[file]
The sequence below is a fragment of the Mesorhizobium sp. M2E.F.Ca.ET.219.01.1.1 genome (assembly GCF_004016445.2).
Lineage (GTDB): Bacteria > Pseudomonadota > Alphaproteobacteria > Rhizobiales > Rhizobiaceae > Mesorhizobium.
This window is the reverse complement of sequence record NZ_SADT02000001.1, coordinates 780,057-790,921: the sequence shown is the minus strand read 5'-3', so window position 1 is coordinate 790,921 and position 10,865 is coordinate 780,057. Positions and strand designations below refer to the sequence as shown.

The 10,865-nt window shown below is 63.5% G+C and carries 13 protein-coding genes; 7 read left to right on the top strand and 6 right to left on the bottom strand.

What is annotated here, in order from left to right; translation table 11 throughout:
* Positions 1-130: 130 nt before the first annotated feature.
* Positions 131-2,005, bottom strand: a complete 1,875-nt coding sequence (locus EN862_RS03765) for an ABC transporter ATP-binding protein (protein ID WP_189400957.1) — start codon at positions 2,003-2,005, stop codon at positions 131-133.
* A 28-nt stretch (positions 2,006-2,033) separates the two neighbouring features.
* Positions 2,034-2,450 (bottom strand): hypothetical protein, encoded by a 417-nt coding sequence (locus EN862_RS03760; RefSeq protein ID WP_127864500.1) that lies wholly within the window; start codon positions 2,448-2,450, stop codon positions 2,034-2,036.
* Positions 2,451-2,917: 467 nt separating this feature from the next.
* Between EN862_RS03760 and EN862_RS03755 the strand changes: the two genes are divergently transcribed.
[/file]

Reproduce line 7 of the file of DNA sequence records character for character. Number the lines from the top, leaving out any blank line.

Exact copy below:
* Positions 131-2,005, bottom strand: a complete 1,875-nt coding sequence (locus EN862_RS03765) for an ABC transporter ATP-binding protein (protein ID WP_189400957.1) — start codon at positions 2,003-2,005, stop codon at positions 131-133.